This week's heat wave and major power outage in Toronto - coincident with the tantalizing possibility of a candlelight dinner with the Queen - has brought to light, yet again, the vulnerability of a critical infrastructure and the important role that the electricity system plays in our lives. The infrastructure is aging, parts of the system are well past their "best before" date and the need for a reliable system is an ever-fixed mark. What is the problem, and is there a fix?
Time is upon us to bring into alignment several key factors: the need for sustained investments, a clear understanding of the value of electricity to society - distinct from its cost - and the institutional arrangements that provide policy stability for coherence in decision-making.
Recognition of the fact that renewal of this aging infrastructure is necessary is but one side of the coin. The idea that a well-functioning, reliable electricity system is the bedrock of our economic performance, social well-being and quality of life is another. The governance of how we achieve this requires closer scrutiny, but what we are missing is a disciplined approach to planned investments to modernize Ontario's power delivery system and acceptance of the view that this will not come for free.
We have been here before - the 2003 Northeast blackout and the crisis atmosphere in Ontario's electricity sector during the summer - and may well end up there unwittingly. As the inconvenience of a power outage during this heat wave diminishes, the tendency to retreat into a somnambulistic stand is ever-present. This would be unfortunate.
There is a strong public-interest rationale for consistent investments as part of a long-term plan to build a system with enhanced redundancy, self-healing properties and the intelligence to accommodate diverse sources of generation. In addition to sufficient generation resources, the power delivery system should strive to be largely congestion free - for economic and reliability reasons. The investment costs are real but not a significant factor when viewed in relation to the value the investment delivers.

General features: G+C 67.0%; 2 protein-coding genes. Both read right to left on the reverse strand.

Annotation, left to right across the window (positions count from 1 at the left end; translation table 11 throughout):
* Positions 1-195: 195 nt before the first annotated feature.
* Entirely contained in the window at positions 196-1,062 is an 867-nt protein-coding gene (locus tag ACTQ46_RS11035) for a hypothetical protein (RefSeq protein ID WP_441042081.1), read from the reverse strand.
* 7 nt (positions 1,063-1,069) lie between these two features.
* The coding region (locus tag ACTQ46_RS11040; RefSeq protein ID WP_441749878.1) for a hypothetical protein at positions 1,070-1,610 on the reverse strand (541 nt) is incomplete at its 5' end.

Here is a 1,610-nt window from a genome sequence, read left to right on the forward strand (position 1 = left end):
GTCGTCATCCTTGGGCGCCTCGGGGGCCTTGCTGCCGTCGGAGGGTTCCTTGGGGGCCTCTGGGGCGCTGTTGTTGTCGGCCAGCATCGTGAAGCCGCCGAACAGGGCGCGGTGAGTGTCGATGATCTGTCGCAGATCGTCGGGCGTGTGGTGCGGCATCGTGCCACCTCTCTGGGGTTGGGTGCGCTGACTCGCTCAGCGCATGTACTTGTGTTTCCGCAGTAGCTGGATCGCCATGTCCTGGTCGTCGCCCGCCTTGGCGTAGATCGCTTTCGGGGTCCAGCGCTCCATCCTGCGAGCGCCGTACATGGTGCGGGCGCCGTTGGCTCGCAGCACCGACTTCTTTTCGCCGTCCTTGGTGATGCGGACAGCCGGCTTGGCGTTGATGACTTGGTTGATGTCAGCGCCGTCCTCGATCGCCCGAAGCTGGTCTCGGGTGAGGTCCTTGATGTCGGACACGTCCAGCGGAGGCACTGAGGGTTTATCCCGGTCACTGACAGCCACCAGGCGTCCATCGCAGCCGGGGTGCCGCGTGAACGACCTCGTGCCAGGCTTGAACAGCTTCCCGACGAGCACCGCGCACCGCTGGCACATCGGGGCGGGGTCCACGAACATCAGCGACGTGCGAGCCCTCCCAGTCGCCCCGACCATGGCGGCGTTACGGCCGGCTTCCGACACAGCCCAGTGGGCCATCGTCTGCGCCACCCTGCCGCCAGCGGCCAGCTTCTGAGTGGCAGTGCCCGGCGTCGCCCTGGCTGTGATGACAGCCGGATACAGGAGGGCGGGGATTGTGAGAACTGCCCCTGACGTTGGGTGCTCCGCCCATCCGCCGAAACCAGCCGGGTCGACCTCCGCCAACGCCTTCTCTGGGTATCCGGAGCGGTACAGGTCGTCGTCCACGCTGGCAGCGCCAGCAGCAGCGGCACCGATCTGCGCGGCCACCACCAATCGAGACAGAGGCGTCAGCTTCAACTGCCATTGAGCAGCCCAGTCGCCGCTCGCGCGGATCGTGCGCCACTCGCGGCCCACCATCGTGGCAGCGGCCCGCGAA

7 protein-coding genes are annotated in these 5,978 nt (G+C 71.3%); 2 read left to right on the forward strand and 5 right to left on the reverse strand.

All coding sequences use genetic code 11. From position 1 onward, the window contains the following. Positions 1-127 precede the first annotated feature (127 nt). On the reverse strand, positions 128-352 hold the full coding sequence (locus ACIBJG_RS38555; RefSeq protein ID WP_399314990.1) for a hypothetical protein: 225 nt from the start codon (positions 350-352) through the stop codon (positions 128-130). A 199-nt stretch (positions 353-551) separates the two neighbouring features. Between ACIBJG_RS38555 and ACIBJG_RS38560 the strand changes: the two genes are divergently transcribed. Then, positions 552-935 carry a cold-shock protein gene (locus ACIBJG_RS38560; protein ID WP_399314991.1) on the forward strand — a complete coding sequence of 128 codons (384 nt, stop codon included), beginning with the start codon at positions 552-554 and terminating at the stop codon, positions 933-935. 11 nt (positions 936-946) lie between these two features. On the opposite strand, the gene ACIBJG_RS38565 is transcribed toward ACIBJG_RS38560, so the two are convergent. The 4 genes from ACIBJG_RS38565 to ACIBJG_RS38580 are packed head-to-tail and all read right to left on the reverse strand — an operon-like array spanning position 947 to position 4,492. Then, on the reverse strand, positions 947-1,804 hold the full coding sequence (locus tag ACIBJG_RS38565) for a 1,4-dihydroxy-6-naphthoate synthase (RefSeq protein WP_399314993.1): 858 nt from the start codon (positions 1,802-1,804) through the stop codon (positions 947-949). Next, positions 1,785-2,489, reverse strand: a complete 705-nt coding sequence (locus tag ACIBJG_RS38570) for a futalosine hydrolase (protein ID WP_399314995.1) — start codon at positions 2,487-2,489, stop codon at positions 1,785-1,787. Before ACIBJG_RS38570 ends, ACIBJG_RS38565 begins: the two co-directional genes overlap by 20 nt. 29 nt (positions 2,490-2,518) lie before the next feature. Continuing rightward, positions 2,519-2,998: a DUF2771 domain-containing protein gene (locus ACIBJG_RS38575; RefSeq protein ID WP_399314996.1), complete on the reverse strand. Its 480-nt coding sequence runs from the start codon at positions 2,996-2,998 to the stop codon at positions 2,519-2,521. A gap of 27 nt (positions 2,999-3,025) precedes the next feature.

The Integrated Power System Plan developed by the Ontario Power Authority in 2007 identified investment in the system that would translate into a cost increase of 15 per cent to 20 per cent over 20 years, about 1 per cent per year in real terms. The plan, filed for approval with the Ontario Energy Board, was an effort to provide a template for coherence and a long-term goal to address the issue of needed investments. It was a response to the 2003 crisis atmosphere in the sector. The plan remains in abeyance, and ad hoc decisions have become the order of the day.
What is the cost, and what is the value of electricity? I recognize value when I see it. My total electricity bill with debt costs included are in the order of $4 a day - this for a five-bedroom house with as many occupants and all the amenities such as hot water, air conditioning, lights, cooking, fridge, washer, dryer, entertainment, grass cutting and computers that double as work and entertainment - with exhortations for frugality consistently ignored by junior members of the household. The incremental cost of the investment on this level of consumption envisaged in the OPA plan amounts to less than a tip on the purchase of two cups of coffee.
And yet, we vigorously debate the price of electricity in front of our regulatory agencies as they deliberate on investment proposals from utilities. I accept that the goal of minimizing cost to consumers has to be the primary consideration of the regulator. What concerns me is the lack of any meaningful debate on the value to society of a reliable electricity service and, furthermore, how and under what conditions may we promote innovation in the sector to help reduce long-run costs and improve performance of the utilities.
To acknowledge, however grudgingly, the value of electricity service only when it is not available - on either hot and muggy days or cold and freezing nights - is a poor substitute for rational decisions required for funding future investments in the sector. Cost is, indeed, central and important. But when judged against value delivered, electricity is by far the runaway winner in the race to deliver a good quality of life and economic productivity. Its provision deserves better treatment by our politicians and the public.
Jatin Nathwani is a professor and Ontario Research Chair in Public Policy for Sustainable Energy at the University of Waterloo.